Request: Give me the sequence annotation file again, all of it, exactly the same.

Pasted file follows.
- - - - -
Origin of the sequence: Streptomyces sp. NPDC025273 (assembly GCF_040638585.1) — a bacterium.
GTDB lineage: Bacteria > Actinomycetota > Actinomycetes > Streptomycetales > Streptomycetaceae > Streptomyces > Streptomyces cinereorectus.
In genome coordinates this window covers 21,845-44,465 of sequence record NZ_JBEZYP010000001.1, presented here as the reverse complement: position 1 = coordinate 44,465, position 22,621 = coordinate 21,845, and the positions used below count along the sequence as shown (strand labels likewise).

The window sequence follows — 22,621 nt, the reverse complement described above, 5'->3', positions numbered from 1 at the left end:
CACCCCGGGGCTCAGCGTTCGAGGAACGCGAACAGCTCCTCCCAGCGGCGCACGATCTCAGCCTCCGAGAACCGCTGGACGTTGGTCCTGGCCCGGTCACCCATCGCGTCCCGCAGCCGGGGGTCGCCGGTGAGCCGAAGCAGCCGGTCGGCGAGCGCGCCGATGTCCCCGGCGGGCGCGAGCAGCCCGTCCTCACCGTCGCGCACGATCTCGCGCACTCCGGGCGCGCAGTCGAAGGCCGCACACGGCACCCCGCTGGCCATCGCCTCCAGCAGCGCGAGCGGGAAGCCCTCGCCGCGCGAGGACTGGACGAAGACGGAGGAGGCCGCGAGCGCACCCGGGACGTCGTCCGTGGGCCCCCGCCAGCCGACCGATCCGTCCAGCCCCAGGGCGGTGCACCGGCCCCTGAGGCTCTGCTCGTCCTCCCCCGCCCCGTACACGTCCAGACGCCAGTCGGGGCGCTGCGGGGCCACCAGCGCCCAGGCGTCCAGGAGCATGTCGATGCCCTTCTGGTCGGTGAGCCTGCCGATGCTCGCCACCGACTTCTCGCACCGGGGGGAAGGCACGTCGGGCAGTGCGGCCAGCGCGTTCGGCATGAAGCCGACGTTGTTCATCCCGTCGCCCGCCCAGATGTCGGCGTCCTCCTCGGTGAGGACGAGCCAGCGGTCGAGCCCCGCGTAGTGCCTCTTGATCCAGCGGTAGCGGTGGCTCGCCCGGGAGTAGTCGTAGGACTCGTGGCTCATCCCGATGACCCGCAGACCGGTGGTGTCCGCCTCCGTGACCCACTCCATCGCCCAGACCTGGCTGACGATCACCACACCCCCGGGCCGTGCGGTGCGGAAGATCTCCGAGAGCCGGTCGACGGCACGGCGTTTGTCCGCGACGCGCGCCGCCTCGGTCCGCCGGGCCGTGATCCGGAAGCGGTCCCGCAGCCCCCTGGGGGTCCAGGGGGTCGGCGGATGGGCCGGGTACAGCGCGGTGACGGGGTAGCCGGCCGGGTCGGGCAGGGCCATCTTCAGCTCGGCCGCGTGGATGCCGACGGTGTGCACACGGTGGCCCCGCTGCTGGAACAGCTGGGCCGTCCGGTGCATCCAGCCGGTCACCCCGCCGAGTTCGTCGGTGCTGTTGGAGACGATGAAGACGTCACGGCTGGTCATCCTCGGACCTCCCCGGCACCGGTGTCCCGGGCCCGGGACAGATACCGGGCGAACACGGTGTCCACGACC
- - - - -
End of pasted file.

Origin of the sequence: Streptomyces sp. NPDC025273 (assembly GCF_040638585.1) — a bacterium.
GTDB lineage: Bacteria > Actinomycetota > Actinomycetes > Streptomycetales > Streptomycetaceae > Streptomyces > Streptomyces cinereorectus.
In genome coordinates this window covers 21,845-44,465 of sequence record NZ_JBEZYP010000001.1, presented here as the reverse complement: position 1 = coordinate 44,465, position 22,621 = coordinate 21,845, and the positions used below count along the sequence as shown (strand labels likewise).

The window sequence follows — 22,621 nt, the reverse complement described above, 5'->3', positions numbered from 1 at the left end:
CACCCCGGGGCTCAGCGTTCGAGGAACGCGAACAGCTCCTCCCAGCGGCGCACGATCTCAGCCTCCGAGAACCGCTGGACGTTGGTCCTGGCCCGGTCACCCATCGCGTCCCGCAGCCGGGGGTCGCCGGTGAGCCGAAGCAGCCGGTCGGCGAGCGCGCCGATGTCCCCGGCGGGCGCGAGCAGCCCGTCCTCACCGTCGCGCACGATCTCGCGCACTCCGGGCGCGCAGTCGAAGGCCGCACACGGCACCCCGCTGGCCATCGCCTCCAGCAGCGCGAGCGGGAAGCCCTCGCCGCGCGAGGACTGGACGAAGACGGAGGAGGCCGCGAGCGCACCCGGGACGTCGTCCGTGGGCCCCCGCCAGCCGACCGATCCGTCCAGCCCCAGGGCGGTGCACCGGCCCCTGAGGCTCTGCTCGTCCTCCCCCGCCCCGTACACGTCCAGACGCCAGTCGGGGCGCTGCGGGGCCACCAGCGCCCAGGCGTCCAGGAGCATGTCGATGCCCTTCTGGTCGGTGAGCCTGCCGATGCTCGCCACCGACTTCTCGCACCGGGGGGAAGGCACGTCGGGCAGTGCGGCCAGCGCGTTCGGCATGAAGCCGACGTTGTTCATCCCGTCGCCCGCCCAGATGTCGGCGTCCTCCTCGGTGAGGACGAGCCAGCGGTCGAGCCCCGCGTAGTGCCTCTTGATCCAGCGGTAGCGGTGGCTCGCCCGGGAGTAGTCGTAGGACTCGTGGCTCATCCCGATGACCCGCAGACCGGTGGTGTCCGCCTCCGTGACCCACTCCATCGCCCAGACCTGGCTGACGATCACCACACCCCCGGGCCGTGCGGTGCGGAAGATCTCCGAGAGCCGGTCGACGGCACGGCGTTTGTCCGCGACGCGCGCCGCCTCGGTCCGCCGGGCCGTGATCCGGAAGCGGTCCCGCAGCCCCCTGGGGGTCCAGGGGGTCGGCGGATGGGCCGGGTACAGCGCGGTGACGGGGTAGCCGGCCGGGTCGGGCAGGGCCATCTTCAGCTCGGCCGCGTGGATGCCGACGGTGTGCACACGGTGGCCCCGCTGCTGGAACAGCTGGGCCGTCCGGTGCATCCAGCCGGTCACCCCGCCGAGTTCGTCGGTGCTGTTGGAGACGATGAAGACGTCACGGCTGGTCATCCTCGGACCTCCCCGGCACCGGTGTCCCGGGCCCGGGACAGATACCGGGCGAACACGGTGTCCACGACC